Fourteen diplomatic missions including the United States urged Myanmar to allow humanitarian aid into troubled Rakhine state, where tens of thousands of people in need have not had access to medicine or other assistance since a military operation began two months ago.
"The assistance is desperately needed to address serious humanitarian needs but also to begin to restore the confidence and hope that are essential to a restoration of peace and stability," the joint statement released Friday said, calling for "full and unfettered access" to aid.
The government has denied most journalists and aid access to Rakhine state since its counterinsurgency operation began two months ago, following the killing of nine border guards by unidentified attackers.
The government has, however, stated multiple times their intention to allow aid to be delivered to the area, where more than 80 people have died and over 20,000 have fled to Bangladesh.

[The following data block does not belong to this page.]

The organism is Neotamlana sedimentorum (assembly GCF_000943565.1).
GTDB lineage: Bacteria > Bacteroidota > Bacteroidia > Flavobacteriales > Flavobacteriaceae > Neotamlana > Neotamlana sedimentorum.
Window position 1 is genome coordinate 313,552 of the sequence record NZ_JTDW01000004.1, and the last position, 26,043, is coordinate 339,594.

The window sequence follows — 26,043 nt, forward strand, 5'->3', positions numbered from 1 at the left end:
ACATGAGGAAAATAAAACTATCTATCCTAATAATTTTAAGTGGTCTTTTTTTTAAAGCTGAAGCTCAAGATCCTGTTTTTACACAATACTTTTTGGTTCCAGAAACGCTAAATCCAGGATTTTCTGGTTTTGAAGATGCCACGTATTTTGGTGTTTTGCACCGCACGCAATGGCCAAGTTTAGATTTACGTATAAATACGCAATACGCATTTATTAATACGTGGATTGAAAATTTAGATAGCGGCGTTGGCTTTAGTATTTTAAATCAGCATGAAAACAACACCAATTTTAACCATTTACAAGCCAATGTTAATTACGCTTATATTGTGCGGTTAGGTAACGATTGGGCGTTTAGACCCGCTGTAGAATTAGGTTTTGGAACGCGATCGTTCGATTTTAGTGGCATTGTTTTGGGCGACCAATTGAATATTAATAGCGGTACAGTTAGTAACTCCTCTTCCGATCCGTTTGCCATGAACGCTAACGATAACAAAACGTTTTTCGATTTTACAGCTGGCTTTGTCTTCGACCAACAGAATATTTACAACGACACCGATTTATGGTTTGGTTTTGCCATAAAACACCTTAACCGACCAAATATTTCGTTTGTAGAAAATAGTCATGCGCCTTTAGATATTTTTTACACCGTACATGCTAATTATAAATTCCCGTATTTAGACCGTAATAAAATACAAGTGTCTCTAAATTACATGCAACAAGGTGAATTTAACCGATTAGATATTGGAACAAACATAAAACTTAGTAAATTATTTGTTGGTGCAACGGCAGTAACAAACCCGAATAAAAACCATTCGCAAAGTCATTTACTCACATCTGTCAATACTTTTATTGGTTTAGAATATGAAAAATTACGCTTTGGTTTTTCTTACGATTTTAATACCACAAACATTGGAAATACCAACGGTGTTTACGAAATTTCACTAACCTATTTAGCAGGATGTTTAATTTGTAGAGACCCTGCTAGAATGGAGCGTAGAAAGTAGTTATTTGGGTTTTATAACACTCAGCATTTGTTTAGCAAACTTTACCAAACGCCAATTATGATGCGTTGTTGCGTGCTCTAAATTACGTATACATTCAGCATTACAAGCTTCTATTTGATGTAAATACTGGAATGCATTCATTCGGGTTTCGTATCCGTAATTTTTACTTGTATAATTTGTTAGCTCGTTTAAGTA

"We have welcomed the Government's agreement to allow a resumption of humanitarian assistance and initial deliveries to some villages," said the statement. "But we are concerned by delays and urge all Myanmar authorities to overcome the obstacles that have so far prevented a full resumption, noting that tens of thousands of people who need humanitarian aid, including children with acute malnutrition, have been without it now for nearly two months."
After violence in 2012, more than 120,000 Muslim Rohingya were forced to live in holding camps amid reports of squalid conditions and tough restrictions on mobility.
Myanmar's state counselor and democracy icon Aung San Suu Kyi has faced growing criticism for failing to tackle the violence. Human rights groups allege widespread abuses, including rape by Myanmar forces and the torching of hundreds of homes during the crackdown.
The joint statement was signed by Austria, Belgium, Canada, Denmark, Finland, France, Greece, Ireland, the Netherlands, Poland, Spain, Sweden, Turkey,